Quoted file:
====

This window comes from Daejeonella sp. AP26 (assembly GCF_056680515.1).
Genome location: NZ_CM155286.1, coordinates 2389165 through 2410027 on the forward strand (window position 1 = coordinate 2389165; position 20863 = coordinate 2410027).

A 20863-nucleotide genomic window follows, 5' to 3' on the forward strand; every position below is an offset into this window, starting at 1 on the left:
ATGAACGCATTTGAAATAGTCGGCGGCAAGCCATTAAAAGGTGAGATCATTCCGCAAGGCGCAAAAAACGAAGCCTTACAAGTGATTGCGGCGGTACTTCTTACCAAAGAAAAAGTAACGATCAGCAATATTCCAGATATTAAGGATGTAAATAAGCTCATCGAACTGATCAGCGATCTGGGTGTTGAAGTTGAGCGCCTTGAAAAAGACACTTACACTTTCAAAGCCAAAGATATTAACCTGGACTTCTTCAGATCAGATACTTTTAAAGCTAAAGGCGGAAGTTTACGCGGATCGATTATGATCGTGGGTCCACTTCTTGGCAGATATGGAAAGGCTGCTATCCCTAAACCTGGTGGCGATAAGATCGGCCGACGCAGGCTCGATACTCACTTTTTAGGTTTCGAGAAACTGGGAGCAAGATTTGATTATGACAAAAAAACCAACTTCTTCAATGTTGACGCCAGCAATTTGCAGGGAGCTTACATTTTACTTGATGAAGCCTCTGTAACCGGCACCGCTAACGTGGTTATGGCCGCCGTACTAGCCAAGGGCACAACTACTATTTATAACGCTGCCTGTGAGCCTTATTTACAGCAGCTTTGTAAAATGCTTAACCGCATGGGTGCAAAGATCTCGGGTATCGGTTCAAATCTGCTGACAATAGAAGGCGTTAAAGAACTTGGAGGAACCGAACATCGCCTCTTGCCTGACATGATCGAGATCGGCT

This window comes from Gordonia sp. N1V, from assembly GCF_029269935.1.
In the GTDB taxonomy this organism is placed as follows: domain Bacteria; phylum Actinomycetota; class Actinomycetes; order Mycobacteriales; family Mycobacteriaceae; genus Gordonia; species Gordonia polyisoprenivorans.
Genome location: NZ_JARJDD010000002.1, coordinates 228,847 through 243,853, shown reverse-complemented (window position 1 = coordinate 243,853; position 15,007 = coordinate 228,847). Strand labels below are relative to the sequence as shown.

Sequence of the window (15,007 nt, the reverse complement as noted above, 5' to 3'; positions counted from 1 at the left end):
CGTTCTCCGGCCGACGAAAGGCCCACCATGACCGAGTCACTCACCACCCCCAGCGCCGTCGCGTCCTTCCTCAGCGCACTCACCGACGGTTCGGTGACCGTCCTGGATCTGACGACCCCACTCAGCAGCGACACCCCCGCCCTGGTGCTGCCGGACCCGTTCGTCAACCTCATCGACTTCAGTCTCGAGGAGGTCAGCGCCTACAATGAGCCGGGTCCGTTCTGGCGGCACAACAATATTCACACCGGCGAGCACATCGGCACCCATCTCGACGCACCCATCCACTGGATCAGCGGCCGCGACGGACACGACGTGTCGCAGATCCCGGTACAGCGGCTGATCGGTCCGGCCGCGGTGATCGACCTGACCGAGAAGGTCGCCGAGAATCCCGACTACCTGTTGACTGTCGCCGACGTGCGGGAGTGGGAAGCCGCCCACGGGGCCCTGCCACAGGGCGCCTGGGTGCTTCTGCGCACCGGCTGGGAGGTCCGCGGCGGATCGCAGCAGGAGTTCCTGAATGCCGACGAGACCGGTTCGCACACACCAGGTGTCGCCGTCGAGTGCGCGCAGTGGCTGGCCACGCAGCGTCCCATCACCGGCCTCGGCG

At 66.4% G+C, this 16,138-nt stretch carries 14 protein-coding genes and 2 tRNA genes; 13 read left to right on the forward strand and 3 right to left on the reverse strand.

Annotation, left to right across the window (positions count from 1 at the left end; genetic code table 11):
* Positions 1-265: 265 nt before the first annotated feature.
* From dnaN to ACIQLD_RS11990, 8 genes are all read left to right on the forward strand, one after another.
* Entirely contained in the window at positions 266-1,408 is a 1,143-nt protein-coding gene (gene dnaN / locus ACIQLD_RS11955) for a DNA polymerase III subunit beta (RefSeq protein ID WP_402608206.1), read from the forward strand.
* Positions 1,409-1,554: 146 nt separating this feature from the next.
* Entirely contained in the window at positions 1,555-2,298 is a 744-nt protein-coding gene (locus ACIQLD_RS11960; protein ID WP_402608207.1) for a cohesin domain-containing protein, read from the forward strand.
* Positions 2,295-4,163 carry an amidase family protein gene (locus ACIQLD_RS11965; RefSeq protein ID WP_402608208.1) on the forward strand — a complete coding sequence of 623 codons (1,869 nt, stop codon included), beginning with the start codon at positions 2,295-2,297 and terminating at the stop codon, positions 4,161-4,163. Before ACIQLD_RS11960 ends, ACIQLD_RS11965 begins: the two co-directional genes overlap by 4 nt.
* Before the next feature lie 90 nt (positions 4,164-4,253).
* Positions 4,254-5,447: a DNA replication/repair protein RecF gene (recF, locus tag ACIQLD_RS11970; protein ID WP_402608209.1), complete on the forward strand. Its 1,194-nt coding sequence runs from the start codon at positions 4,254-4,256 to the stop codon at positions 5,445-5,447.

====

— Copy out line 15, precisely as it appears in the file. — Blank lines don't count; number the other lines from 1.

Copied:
* Positions 1,409-1,554: 146 nt separating this feature from the next.